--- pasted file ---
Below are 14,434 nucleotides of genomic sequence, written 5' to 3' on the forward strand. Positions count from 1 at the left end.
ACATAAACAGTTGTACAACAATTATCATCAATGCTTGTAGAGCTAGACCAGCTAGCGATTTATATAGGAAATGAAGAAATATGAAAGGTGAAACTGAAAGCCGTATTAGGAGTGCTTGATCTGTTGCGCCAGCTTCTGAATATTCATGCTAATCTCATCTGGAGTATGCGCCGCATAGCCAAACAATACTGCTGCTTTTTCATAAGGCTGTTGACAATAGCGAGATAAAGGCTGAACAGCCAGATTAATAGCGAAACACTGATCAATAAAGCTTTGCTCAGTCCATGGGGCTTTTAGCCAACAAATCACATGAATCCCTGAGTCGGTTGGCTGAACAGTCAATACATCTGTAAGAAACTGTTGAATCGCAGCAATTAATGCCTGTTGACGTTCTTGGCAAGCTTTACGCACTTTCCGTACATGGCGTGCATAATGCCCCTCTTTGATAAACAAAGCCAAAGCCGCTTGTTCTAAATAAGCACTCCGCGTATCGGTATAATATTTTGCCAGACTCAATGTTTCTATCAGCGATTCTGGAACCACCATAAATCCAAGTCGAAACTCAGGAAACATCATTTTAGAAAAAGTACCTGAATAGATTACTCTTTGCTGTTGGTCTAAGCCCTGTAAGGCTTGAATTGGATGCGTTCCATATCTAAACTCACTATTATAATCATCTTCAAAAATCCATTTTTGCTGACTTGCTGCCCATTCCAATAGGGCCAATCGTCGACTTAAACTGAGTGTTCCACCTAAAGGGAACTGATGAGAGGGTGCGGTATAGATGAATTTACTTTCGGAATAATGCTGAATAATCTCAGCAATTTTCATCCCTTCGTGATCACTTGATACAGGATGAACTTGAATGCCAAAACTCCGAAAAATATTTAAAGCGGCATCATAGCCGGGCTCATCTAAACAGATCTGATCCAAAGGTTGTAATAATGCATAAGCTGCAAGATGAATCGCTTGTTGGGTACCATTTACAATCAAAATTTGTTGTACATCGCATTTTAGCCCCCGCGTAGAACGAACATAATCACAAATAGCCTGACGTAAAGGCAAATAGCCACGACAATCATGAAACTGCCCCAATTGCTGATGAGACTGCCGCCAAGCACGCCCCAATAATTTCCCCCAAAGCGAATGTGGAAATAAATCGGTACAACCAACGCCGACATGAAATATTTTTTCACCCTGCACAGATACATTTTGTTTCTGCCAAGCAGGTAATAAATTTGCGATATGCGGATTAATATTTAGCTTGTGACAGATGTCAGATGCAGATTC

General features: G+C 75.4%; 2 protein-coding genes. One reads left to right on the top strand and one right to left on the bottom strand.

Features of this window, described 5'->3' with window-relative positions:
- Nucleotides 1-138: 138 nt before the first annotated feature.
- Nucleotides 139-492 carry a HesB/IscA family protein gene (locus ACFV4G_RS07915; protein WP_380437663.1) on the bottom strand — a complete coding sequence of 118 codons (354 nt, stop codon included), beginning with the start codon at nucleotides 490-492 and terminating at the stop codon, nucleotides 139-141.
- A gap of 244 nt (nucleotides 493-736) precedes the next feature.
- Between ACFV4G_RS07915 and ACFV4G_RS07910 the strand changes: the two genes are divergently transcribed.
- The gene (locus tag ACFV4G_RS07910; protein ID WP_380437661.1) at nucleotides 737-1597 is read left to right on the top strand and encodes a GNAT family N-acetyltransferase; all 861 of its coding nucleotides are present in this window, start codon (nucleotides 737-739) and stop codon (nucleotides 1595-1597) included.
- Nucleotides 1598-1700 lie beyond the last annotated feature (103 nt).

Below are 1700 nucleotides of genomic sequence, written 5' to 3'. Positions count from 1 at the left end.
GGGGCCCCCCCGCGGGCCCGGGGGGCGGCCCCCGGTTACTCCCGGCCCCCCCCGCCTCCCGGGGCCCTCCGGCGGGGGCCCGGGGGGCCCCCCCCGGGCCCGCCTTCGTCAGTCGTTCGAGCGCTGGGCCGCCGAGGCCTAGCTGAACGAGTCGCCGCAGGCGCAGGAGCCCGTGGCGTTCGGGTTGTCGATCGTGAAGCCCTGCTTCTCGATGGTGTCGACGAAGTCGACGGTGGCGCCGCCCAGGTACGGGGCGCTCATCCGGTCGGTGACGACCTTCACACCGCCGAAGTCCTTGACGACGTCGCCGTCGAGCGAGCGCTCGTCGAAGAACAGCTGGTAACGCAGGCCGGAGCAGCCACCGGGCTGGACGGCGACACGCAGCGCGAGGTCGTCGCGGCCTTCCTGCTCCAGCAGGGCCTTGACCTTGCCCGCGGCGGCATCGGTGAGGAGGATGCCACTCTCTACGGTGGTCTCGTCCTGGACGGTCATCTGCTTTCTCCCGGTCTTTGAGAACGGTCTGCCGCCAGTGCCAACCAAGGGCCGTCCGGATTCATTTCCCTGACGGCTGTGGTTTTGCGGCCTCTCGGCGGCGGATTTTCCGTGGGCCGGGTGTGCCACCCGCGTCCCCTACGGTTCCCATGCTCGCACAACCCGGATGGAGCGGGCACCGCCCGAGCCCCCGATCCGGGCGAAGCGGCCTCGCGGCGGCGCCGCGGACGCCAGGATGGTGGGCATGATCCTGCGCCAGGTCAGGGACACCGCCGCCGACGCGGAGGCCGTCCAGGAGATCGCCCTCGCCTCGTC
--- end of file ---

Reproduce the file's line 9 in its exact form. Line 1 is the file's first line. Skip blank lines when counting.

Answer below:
- The gene (locus tag ACFV4G_RS07910; protein ID WP_380437661.1) at nucleotides 737-1597 is read left to right on the top strand and encodes a GNAT family N-acetyltransferase; all 861 of its coding nucleotides are present in this window, start codon (nucleotides 737-739) and stop codon (nucleotides 1595-1597) included.